The total capital needed was Kshs.130 million for the proposed school. Grofin tasked her to raise 65m on her own before they came on board and top up the balance of 85m. This took Radhika back to India where she mortgaged her home to raise part of the amount she needed. Then out of what she calls a blessing to this day, a couple of parents from her former schools stepped in to help her raise the deficit. That is how she raised the 65m she needed to convince GroFin, and after 18 months, the venture capital came on board and fund her startup. When she finally thought that her problems were over, she was hit by another hurdle. She had chosen a location for her school in the plush Lavington area, and she proceeded to follow the proper protocol for acquiring the land. Much to her dismay, she encountered massive opposition from political heavyweights who tried to frustrate and thwart her efforts. Using lawyers to fight the battle, she opened Nairobi International School as a senior school in September of 2008 with 35 students signing up on the first day. She got her competitive edge as the first school to introduce e-Learning, an initiative that got her recognition from Apple Inc. and gave her the prominence, recognition and traction she needed.
After this first success, she went ahead to start a preparatory school in 2011 as the need was there and no sooner than 2014, the parents urged her to start a kindergarten. By this time she had managed to pay off the Grofin loan. To date she has a staff of 150 with over 600 students of 55 nationalities from around the world.
On the day of our interview, Radhika had a parents’ meeting, so we had to put the interview on hold for a while. I took that time to process the information I had gathered. The lady is an enigma, a titan if you may. With all that she has gone through, she did not fold. Instead she chose to rise above it and make her life a whooping success. What strikes me most is her calm, grace and poise. Never once did she raise her voice. Even when she spoke about her ex-husband, there was no hint of anger or bitterness. I was left in the safe hands of Kingsley, the school’s Operations Manager. Like most of Radhika’s staff that I encounter as I walk around the premises, he is one of her former students. They love her and admire her, and they carry the same grace and poise that she exudes. The culture of the school is very organised and calm.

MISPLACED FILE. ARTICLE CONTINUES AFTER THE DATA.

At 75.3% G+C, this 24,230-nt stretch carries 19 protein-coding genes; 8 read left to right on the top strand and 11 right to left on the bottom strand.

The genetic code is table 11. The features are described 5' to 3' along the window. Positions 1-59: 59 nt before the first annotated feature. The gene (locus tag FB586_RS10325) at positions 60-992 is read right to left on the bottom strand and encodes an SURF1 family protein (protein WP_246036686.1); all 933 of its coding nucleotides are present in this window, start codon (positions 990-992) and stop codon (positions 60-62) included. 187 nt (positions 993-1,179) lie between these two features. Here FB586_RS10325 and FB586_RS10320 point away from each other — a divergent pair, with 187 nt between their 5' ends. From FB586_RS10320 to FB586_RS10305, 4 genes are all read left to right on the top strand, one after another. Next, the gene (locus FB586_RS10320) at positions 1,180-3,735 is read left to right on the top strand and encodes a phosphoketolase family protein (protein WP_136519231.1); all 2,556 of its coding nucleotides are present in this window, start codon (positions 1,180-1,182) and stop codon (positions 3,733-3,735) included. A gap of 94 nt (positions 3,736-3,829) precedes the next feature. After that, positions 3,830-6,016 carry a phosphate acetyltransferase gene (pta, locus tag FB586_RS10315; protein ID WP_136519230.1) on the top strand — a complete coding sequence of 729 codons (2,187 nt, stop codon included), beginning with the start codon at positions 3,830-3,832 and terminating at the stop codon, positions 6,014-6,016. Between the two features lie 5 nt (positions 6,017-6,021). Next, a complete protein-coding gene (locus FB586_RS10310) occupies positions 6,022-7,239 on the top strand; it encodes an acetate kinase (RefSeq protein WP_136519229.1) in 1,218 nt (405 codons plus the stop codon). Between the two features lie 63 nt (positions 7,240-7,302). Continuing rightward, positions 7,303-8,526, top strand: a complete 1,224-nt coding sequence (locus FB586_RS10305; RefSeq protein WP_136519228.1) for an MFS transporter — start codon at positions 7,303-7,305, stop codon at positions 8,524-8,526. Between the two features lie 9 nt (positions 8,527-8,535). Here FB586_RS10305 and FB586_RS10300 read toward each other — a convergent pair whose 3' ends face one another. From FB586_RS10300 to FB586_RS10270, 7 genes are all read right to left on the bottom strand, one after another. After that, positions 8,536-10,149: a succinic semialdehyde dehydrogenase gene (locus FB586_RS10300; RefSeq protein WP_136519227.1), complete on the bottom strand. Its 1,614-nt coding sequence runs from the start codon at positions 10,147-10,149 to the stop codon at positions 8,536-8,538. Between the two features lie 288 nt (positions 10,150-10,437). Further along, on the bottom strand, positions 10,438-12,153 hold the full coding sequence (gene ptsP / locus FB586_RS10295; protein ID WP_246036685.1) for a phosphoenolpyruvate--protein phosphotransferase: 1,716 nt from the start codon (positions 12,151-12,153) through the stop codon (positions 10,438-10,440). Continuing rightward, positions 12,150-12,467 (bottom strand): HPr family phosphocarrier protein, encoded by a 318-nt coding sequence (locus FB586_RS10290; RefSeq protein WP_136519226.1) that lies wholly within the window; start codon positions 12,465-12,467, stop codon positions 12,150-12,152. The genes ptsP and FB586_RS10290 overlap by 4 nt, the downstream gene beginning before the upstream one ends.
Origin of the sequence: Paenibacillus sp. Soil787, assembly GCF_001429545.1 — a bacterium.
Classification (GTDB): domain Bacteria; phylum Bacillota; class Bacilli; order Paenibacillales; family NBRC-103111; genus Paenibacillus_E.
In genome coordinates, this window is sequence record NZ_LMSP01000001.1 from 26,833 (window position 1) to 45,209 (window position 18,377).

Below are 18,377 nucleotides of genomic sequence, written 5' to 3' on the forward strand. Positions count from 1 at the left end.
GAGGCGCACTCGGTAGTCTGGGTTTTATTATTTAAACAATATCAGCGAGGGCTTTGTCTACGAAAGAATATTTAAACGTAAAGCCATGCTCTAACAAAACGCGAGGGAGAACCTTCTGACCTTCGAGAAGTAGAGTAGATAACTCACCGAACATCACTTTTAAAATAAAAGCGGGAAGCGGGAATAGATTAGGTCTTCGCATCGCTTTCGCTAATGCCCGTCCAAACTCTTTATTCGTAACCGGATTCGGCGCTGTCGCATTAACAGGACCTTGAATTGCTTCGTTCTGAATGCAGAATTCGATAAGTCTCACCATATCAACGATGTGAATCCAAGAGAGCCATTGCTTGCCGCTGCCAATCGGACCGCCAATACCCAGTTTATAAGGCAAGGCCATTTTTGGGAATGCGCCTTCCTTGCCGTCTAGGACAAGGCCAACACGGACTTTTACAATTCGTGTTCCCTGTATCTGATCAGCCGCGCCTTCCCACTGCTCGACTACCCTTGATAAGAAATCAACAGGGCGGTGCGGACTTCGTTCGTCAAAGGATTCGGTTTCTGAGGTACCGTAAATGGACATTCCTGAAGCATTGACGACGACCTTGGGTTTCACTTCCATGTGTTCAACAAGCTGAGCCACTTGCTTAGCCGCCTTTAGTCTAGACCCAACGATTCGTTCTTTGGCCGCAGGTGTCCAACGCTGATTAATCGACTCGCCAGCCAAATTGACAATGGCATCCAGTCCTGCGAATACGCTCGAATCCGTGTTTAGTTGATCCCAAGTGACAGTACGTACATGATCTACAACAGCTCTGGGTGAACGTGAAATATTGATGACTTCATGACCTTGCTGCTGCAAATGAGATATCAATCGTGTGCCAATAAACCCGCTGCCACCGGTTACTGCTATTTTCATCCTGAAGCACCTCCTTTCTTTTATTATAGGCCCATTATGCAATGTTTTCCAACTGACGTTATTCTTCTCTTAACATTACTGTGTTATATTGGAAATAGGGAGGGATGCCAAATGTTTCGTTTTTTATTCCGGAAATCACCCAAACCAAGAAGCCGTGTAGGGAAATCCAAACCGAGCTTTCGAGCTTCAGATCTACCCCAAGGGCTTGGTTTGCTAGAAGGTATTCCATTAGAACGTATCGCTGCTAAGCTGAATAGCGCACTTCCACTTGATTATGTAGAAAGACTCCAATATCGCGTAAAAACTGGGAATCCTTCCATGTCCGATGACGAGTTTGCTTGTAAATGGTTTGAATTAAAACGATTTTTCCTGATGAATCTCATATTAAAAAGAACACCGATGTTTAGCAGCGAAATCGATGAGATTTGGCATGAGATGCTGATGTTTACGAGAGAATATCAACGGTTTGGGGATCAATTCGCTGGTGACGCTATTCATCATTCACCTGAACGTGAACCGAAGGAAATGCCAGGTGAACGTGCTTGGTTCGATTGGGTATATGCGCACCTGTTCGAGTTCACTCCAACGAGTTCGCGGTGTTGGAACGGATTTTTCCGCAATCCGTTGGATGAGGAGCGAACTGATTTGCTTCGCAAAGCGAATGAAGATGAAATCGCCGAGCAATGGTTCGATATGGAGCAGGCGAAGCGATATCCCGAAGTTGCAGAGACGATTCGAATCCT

As we resume our interview, the first question that I blurt out is “How did you do it?” She shares that all through the turbulent times, she kept faith and took to writing. She kept a journal from the first time her husband abused her, a side of him she had never known. From then on, that was her outlet. To deal with her pain, to deal with her crumbling life, to deal with the daily disappointments, she prayed and she wrote. Once she was done praying and writing, she always felt a little better.
Writing … an art she began way back in 1996 when she lost her mother unexpectedly and felt so alone and unable to go on… The pages of her journals eventually became a book. At first she was afraid of publishing her story. It all seemed too personal to share with the world. Then one time she met Jeff Koinange by chance at the airport. He had just launched his book and having known her from various circles, he urged her to write, giving her timelines too. She then took an entire month of vacation to rearrange her journals of many years, and her book was released in 2015 as ‘Rainbows in My Clouds’. It’s a detailed and personal memoir of her life and is currently marked to be studied by literature students at the University of Nairobi. The book is available in all book stores and goes for Ksh.1,900. All proceeds go to CATSI, a Cancer Awareness and Treatment Support Initiative for the poor and needy cancer patients.
Our interview is over and I take a long walk home. I need to clear my head. A quote by Ernest Hemingway comes to mind, “The world breaks everyone and afterward, many are strong at the broken places.” Radhika Lee is a befitting example of this quote.